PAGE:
TAMPA — Under dim lights, white tablecloths and fancy silverware anchored tables set for a dinner for 100.
Chairs disappeared as the guests arrived, whisked away to make room for wheelchairs.
At Ruth's Chris Steak House in Tampa, a nonprofit organization treated wounded military and their families to dinner Thursday evening. It was a night when the focus shifted from injuries and therapies to simply enjoying a nice meal.
Army Pfc. Joseph Guagliardo chewed a hunk of steak, giving the meal a thumbs-up.
The 19-year-old went into cardiac arrest Nov. 29 at Fort Stewart, Ga. He woke from a coma in December and doesn't remember a lot of what happened.
"We're so appreciative," his 55-year-old father, Tony, said. "It takes us out of the hospital environment."
This is the third year that Freedom Alliance has sponsored the dinner in Tampa for patients from the polytrauma center at the James A. Haley VA Medical Center. Last year, it held 22 dinners across the country, serving about 2,000 injured military, family members and caregivers.
The organization formed in 1990 through Oliver North, the now-retired Marine and political commentator who became a controversial figure after his involvement in the Iran-Contra affair. A nonprofit, Freedom Alliance supports military members and their families. Radio and television personality Sean Hannity hosts concerts to benefit Freedom Alliance's scholarship fund, set aside for children of military personnel killed or disabled on missions or during training.
Freedom Alliance most recently drew criticism in 2010, when a Washington watchdog group accused the organization of engaging in political activity against nonprofit rules and lying about the portion of fundraising that went into the scholarship fund. The watchdog group complained to the Federal Trade Commission and Internal Revenue Service. At the time, neither regulatory agency instigated a formal review of Freedom Alliance.
But the emphasis of Thursday's event fell on supporting local troops.
"The whole point is to say thank you," said Freedom Alliance executive director Calvin Coolidge.
The mood appeared light and relaxed. Families bantered about Gators football and the annual Army-Navy game.
For some, the dinner celebrated milestones.
David Logan McDonald, a 19-year-old Marine recruit from Mississippi, marked his first dining-out experience since he caught encephalitis during basic training at Parris Island, S.C.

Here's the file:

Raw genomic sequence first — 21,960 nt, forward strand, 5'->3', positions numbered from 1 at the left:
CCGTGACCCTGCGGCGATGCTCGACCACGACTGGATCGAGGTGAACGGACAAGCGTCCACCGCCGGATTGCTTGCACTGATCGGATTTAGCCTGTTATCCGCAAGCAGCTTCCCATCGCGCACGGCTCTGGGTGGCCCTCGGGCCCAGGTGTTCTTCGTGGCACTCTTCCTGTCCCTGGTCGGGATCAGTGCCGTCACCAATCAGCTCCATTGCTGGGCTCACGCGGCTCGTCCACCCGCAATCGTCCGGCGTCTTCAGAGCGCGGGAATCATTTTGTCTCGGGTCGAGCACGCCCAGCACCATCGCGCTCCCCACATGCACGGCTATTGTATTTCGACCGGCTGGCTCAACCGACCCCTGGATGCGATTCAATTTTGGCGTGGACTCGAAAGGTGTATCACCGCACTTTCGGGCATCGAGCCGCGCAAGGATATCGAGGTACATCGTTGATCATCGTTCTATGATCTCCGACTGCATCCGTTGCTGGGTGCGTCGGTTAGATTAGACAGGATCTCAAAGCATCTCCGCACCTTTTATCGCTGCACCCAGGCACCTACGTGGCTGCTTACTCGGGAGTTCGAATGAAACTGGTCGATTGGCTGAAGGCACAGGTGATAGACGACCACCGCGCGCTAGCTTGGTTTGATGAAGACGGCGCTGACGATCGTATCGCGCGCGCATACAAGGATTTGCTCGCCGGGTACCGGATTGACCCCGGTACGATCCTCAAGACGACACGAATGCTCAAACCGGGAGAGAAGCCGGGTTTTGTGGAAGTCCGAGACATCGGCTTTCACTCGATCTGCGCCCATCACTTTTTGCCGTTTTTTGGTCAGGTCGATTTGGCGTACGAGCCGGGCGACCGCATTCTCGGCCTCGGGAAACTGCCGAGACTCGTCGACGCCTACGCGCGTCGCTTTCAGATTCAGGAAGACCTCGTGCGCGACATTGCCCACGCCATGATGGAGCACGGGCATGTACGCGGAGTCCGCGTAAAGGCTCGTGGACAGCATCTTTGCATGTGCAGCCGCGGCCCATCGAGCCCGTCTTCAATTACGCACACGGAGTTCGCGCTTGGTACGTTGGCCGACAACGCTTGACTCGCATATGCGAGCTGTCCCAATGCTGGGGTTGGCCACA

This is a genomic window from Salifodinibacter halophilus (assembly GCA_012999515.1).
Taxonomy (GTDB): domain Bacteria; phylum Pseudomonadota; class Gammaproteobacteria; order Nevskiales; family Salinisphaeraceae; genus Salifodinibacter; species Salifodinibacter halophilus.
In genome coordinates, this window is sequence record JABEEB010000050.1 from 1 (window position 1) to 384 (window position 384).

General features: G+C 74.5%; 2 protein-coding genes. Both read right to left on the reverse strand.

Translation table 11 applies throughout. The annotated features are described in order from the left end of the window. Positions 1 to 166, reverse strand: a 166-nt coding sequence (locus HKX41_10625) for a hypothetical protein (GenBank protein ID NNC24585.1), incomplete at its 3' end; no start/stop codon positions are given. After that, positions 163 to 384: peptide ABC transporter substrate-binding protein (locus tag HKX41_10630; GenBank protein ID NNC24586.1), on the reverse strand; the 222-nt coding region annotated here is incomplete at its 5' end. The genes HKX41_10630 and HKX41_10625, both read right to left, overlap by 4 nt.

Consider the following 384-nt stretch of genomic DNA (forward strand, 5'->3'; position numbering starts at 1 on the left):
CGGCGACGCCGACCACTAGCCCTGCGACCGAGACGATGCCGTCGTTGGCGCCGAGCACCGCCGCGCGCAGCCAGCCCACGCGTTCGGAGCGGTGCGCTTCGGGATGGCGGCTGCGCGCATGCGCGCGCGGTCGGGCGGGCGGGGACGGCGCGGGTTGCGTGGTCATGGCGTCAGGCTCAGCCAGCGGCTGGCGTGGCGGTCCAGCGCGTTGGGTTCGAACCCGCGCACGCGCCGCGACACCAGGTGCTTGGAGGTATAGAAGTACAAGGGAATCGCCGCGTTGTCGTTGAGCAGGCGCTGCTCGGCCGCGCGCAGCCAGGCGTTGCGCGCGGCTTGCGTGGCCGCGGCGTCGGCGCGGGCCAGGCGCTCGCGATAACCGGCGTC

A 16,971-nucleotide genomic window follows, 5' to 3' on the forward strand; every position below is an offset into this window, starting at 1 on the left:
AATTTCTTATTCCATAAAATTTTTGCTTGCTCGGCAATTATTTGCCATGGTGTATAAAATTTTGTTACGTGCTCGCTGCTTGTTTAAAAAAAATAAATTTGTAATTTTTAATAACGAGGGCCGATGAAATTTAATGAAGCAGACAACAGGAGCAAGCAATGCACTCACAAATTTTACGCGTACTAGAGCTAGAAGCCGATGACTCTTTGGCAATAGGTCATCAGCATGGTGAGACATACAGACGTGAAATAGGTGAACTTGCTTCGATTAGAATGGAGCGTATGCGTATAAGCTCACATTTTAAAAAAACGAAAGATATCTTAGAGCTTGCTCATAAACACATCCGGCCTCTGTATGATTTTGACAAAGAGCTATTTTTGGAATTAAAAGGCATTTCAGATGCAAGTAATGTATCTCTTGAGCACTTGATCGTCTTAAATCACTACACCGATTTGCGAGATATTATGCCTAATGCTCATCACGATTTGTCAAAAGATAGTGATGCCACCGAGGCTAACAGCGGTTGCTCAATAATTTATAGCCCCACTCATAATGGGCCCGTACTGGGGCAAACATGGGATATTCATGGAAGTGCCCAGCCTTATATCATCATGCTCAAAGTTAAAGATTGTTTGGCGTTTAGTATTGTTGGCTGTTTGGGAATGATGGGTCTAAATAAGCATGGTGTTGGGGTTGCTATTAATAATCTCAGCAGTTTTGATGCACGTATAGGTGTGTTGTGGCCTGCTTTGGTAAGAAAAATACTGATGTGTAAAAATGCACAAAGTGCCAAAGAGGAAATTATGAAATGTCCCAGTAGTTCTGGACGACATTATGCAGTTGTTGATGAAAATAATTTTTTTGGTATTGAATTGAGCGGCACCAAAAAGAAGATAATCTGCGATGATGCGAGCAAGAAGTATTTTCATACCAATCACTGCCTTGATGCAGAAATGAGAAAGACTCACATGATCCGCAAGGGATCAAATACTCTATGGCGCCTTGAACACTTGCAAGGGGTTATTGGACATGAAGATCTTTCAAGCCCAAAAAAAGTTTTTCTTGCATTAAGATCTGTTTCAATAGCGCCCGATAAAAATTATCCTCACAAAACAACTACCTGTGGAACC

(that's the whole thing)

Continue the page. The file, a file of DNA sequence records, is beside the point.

His grandmother, 72-year-old Anita Loper, said he ate a little of everything: salmon, mashed potatoes and creamed spinach.
The outing offered relief to her, too.
"The caregivers always need a break, something special," said Lavina Robison, 66, McDonald's aunt.
A nearby table filled with two families of self-proclaimed "broken-in" wounded soldiers whose injuries date to 2009.
Army Sgt. 1st Class Dustin Magner, 34, and Sgt. Austin Burchard, 31, had been in the same unit but didn't know it until they ended up in the hospital together. While deployed to Afghanistan, they were injured in separate incidents.
Since then, they have become neighbors on the same street in Lutz and continue outpatient therapy at the VA.
Magner has attended all three Freedom Alliance dinners and happily attacked a sizzling steak, automatically reaching for the hot plate even after a waiter's warning.
But the dinner was Burchard's first Freedom Alliance event.
"It's my chance to meet and greet old wounded warriors," he said. "And it's a chance to show newly injured people that there is life after spinal cord injury."
Burchard plays wheelchair softball and wheelchair basketball. He even hunts from his wheelchair. "Basically, you name it, I can do it," he said.
Magner prefers skiing, recently taking a trip to Colorado. He skis more recklessly than his wife might like, he confided, but he says he has no fear anymore.
Both men are paralyzed, Burchard from the waist down and Magner from the chest down.
Magner's wife, 1st Lt. Rebecca Magner, 34, recently moved from active duty to the Reserves, allowing her to spend more time at home with her husband and their 8-year-old son, James. The 8-year-old joined his parents at Ruth's Chris, sawing into a tender steak, taking big bites. His mother chuckled, pulling the butter knife from his hand and replacing it with a steak knife.
Good-natured jokes flew back and forth.
"I'll kick your butt," Burchard's 36-year-old wife, Donna, told Dustin Magner.
He shrugged off her threat and told her to aim higher up. "I can't feel it," he said.
Times researcher Carolyn Edds contributed to this story. Stephanie Wang can be reached at firstname.lastname@example.org or (813) 661-2443.